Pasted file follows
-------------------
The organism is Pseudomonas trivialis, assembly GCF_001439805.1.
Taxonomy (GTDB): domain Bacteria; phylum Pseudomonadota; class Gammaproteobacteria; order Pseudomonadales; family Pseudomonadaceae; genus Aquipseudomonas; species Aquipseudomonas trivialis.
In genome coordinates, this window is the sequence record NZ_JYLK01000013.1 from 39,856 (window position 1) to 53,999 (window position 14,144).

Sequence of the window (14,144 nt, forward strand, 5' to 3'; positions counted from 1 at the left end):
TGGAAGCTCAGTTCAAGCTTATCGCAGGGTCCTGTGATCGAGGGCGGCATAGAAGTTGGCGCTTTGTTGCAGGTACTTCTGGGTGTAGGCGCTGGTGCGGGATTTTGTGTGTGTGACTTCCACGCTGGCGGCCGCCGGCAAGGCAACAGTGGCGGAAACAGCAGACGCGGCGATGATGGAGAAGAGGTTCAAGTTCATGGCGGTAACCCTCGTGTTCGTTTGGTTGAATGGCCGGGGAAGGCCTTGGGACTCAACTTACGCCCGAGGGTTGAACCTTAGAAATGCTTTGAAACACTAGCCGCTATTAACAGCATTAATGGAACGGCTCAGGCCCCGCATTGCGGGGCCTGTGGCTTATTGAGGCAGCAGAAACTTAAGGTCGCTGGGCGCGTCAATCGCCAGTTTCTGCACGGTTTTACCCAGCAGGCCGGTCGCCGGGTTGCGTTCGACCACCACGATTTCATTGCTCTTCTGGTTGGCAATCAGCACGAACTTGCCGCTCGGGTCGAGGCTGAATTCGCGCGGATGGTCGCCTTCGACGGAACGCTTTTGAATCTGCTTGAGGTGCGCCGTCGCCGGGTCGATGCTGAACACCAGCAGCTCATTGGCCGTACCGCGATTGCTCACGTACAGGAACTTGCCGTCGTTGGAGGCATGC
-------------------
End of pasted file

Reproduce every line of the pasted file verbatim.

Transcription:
The organism is Pseudomonas trivialis, assembly GCF_001439805.1.
Taxonomy (GTDB): domain Bacteria; phylum Pseudomonadota; class Gammaproteobacteria; order Pseudomonadales; family Pseudomonadaceae; genus Aquipseudomonas; species Aquipseudomonas trivialis.
In genome coordinates, this window is the sequence record NZ_JYLK01000013.1 from 39,856 (window position 1) to 53,999 (window position 14,144).

Sequence of the window (14,144 nt, forward strand, 5' to 3'; positions counted from 1 at the left end):
TGGAAGCTCAGTTCAAGCTTATCGCAGGGTCCTGTGATCGAGGGCGGCATAGAAGTTGGCGCTTTGTTGCAGGTACTTCTGGGTGTAGGCGCTGGTGCGGGATTTTGTGTGTGTGACTTCCACGCTGGCGGCCGCCGGCAAGGCAACAGTGGCGGAAACAGCAGACGCGGCGATGATGGAGAAGAGGTTCAAGTTCATGGCGGTAACCCTCGTGTTCGTTTGGTTGAATGGCCGGGGAAGGCCTTGGGACTCAACTTACGCCCGAGGGTTGAACCTTAGAAATGCTTTGAAACACTAGCCGCTATTAACAGCATTAATGGAACGGCTCAGGCCCCGCATTGCGGGGCCTGTGGCTTATTGAGGCAGCAGAAACTTAAGGTCGCTGGGCGCGTCAATCGCCAGTTTCTGCACGGTTTTACCCAGCAGGCCGGTCGCCGGGTTGCGTTCGACCACCACGATTTCATTGCTCTTCTGGTTGGCAATCAGCACGAACTTGCCGCTCGGGTCGAGGCTGAATTCGCGCGGATGGTCGCCTTCGACGGAACGCTTTTGAATCTGCTTGAGGTGCGCCGTCGCCGGGTCGATGCTGAACACCAGCAGCTCATTGGCCGTACCGCGATTGCTCACGTACAGGAACTTGCCGTCGTTGGAGGCATGC